View Full Version : CH Interpreter

15-12-2010, 18:41
the CH interpreter is usefull for learning c/c++, and with an external IDE it is a breeze. download the free version from here: (43 MB)
write a classic c Myfile.c then run it from dos prompt like this:
ch Myfile.c , or better download a free IDE from here:
download chscite-1.5.5.exe :
by using this ide just write the c code and press F5 , it will show the results at the bottom pane.
the ch package come with a full opengl/glut support with many examples ,you can run it from dos prompt like ch cube.c, but you can't run the opengl demos from within the ide until you make tiny change, just find the file "cpp.properties" in "C:\Program Files\ChSciTE" and change those lines:
so it will be able to open the dos window to run the gl examples, read the Faqs. i attach the modified file cpp.properties for convenience.
in the folder C:\Ch\toolkit\demos\OpenGL there is a huge number of opengl/glut examples including the whole redbook examples in "book_gl" folder.
here is how it looks like running an example from the ide

it seems to me that any c code can be compiled and run using VC6 also can be run directly using ch without compiling. additional notes from the forum members here can enrich the subject more and more.

15-12-2010, 20:21
as an additional proof for the benefit of this program, before 1 to 2 years i have ported a rotating Fan demo by Petr to vc++6, the c++ fan is working but needs corrections with lighting.
i was suspecious that it will work with ch interpreter, but it works, even much slower than thinbasic, so from here we can debug the c code. attached the fan.cpp example, and like the thinbasic code press space bar to run or stop the fan.

Petr Schreiber
15-12-2010, 21:35
Hi Zak,

I didn't know about this CH project, thanks for taking it to our focus.

The trick making the lighting nicer on spheres in TBGL is that face normals are not used, but it uses calculated "ideal" normals as sphere can be described mathematically quite easily.

On models there is different approach used, where I enumerate all triangles with shared vertex, take their face normals and make kind of average from them, again making much smoother look.

One step further would be using normal mapping. This feature is not present in TBGL, as it would not work on every piece of hardware as of now (but this will be cured by time flow).


16-12-2010, 10:23
I never heard of Ch before, either.

The standard edition is free, and, the professional edition is $500.

Additionally, if I am correct, Ch is only an interpreter, not a compiler.

For instance, gcc, Visual C++ Express, and Pelles C, are all compilers, and are free.

I don't see any great advantage of an interpreter over a compiler. Maybe someone can correct my opinion.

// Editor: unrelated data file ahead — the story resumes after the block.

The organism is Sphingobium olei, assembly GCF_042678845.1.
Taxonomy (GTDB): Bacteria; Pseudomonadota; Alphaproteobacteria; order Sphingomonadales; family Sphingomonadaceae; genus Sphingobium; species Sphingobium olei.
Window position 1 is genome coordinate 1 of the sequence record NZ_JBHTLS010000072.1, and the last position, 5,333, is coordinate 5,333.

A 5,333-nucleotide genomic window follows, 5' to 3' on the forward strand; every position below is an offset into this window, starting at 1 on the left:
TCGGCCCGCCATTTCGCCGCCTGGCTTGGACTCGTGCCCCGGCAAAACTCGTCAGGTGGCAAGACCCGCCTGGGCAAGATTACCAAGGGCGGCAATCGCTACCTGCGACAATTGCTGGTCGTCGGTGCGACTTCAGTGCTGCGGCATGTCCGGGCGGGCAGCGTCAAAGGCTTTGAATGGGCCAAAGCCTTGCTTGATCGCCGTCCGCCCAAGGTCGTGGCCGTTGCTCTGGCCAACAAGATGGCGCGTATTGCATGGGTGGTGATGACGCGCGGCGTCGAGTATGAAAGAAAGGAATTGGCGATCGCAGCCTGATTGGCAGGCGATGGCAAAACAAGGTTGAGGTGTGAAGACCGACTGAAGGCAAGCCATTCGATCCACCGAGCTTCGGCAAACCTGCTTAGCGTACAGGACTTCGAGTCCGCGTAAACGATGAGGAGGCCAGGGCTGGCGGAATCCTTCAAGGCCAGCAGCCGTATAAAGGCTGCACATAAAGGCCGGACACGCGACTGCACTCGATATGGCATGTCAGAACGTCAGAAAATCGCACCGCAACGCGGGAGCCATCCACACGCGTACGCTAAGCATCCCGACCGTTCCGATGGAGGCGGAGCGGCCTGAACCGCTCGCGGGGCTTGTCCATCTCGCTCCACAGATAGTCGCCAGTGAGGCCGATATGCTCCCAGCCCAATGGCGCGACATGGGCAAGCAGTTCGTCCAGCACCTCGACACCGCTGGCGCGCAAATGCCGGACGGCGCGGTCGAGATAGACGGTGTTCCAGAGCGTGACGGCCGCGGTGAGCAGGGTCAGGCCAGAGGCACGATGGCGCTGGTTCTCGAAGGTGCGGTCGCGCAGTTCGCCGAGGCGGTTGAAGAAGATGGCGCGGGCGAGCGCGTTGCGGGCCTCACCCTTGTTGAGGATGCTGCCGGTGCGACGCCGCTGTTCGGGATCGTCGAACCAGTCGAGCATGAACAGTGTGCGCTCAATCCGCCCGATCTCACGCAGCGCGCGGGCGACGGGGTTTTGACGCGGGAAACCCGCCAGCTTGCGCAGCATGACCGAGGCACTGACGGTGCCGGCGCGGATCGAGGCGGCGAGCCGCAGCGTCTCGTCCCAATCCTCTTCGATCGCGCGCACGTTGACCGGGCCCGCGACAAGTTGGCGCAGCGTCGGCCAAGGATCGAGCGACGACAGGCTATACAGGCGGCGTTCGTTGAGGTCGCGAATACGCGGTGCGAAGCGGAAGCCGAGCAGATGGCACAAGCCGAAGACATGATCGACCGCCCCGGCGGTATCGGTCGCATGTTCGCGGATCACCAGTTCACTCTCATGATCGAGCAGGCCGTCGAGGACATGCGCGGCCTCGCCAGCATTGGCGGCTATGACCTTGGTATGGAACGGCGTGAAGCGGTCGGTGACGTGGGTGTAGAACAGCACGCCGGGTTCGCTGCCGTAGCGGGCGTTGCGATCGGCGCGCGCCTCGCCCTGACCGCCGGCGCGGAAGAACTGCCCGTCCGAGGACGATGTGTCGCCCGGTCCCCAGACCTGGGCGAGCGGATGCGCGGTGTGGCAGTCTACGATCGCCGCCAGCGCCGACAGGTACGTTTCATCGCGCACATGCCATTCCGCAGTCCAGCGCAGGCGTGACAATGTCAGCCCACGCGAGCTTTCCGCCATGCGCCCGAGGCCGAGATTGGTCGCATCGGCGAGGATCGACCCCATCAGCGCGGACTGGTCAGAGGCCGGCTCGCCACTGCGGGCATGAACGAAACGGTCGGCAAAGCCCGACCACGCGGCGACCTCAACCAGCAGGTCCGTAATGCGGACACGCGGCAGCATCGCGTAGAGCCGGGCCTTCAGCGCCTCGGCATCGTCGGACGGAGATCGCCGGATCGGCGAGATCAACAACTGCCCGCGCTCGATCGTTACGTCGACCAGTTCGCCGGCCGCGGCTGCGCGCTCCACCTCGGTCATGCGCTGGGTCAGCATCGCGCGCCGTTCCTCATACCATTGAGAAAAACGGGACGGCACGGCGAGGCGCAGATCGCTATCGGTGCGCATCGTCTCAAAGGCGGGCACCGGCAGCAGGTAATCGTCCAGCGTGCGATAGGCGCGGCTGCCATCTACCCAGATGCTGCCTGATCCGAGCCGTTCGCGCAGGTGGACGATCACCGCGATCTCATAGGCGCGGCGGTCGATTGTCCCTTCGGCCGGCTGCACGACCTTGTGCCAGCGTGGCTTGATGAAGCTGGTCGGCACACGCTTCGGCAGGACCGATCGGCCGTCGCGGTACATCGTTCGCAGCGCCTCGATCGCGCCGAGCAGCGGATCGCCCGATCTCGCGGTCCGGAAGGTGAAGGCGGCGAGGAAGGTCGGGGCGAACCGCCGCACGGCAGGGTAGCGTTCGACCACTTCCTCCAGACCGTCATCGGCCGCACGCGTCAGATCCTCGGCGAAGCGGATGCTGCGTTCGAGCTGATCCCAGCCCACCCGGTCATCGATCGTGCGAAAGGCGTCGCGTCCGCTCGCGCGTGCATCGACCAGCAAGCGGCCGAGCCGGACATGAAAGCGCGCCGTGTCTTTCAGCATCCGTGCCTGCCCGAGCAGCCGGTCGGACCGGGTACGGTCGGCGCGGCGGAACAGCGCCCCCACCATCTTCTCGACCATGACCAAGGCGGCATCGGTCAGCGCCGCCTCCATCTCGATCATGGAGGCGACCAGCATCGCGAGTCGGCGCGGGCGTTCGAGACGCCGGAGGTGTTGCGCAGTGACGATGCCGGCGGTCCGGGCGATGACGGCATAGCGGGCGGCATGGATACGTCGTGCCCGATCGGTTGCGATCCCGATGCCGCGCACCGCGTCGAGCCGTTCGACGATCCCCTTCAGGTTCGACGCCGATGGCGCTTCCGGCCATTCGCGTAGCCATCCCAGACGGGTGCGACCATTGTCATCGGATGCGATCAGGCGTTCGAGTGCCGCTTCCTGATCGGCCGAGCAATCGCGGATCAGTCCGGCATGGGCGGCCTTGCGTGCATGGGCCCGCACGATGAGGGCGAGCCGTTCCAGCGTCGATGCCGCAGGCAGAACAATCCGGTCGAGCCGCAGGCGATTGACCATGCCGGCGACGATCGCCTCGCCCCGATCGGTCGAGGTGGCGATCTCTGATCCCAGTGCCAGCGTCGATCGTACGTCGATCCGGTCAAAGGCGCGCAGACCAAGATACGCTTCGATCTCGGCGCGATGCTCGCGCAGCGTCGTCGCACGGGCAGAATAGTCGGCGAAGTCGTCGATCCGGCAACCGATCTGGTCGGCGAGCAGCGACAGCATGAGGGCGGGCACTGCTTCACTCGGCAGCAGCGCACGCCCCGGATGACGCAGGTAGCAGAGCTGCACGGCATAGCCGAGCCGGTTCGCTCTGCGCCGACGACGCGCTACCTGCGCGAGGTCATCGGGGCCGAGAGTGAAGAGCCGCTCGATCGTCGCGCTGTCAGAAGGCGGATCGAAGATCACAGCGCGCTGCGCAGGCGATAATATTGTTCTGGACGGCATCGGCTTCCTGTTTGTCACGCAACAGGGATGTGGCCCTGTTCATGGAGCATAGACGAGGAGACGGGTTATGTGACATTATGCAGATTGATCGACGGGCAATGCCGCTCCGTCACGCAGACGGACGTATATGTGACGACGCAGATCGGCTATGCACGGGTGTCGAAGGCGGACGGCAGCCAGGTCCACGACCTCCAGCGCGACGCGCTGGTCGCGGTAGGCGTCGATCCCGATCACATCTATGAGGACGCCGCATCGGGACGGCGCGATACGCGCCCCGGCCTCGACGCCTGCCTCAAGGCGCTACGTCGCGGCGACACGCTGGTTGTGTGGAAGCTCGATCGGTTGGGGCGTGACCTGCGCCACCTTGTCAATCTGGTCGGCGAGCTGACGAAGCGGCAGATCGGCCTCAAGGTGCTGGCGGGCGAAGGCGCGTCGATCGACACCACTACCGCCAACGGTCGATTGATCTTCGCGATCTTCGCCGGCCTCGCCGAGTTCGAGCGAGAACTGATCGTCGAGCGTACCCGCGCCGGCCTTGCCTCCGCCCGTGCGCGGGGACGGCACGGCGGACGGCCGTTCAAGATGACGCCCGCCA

Here are the differences between the standard and professional editions of Ch.


I sure don't see $500 worth of difference, especially since as Zak showed, you can download a free IDE that works with the standard edition.

I don't dispute what Zak said, that the free version works good with the ChSciTe IDE.

But, my impression of "SoftIntegration", is that it is disingenuous. I think it misleads first by implying that it fully supports C++. If you look closely, you find that it only supports a subset of C++.


I think it misleads second by implying that C/C++ is superior to other languages. To me, anyone who believes that today, is some combination of ignorant and dumb.


And, I think it misleads third by implying that using an interpreter, makes C/C++ easier to learn than using a compiler. I'd like to know, for instance, if a compiler and interpreter use the same IDE, then, how does using the interpreter instead of the compiler, make learning C/C++ easier? To me, for a beginner, the IDE is what makes learning a language easier or harder, not whether the language is compiled or interpreted. Either way, when something is wrong, an error message is printed, correct?

It seems to me that the marketing of Ch is aimed at school administrators who are ignorant about computer programming. Those are the ones who have heard of C/C++, but not, thinBasic, Perl, Python, Ruby, Lua, etc. - all interpreted, and, all free. They are susceptible to believing that compilers are hard to use, but, interpreters are easy. They are the ones who are willing to spend lots of public money, to buy a product that may enable the lowest of students to print, "Hello, world".

"Ch is the most user-friendly interactive platform for bginners to learn computing and programming in C/C++."


Is it really?
And, we should believe them, when they demonstrate that they can't even spell, "beginners"?

I'm too tired now to denigrate "SoftIntegration" anymore. But, I want to emphasize that I'm not in any way disagreeing with what Zak wrote. Anytime you can get something useful for free, then, take it. But, don't let them sucker you into paying a fortune, for advertising slogans and air. (I wouldn't be so negative about "SoftIntegration", if I thought the price for the professional edition was reasonable for what the customer was getting. But, for $500, in this country, I think many would call such a transaction, a "rip-off".)

SoftIntegration - Our Founding Vision: One Language for All


When, for instance, Aladdin asks for C help, I just use Pelles C. It is easy as can be.


22-12-2010, 09:18
I know for CH but i found one smaller
called CINT.

10-03-2012, 09:39
i have recieved a post that version 7.0 now available for download, it is for the standard free version 55 MB
to try the examples look at demo folder. i prefer ch\demos\windows\hanoi.ch about graphical presentation of hanoi puzzle. all the OpenGL redbook examples and more are in the demos
if you have installed the IDE chscite (http://chscite.sourceforge.net/ChSciTEDoc.html) previously it will work the same with the new version without uninstalling and installing it again
huge third party ch related are here :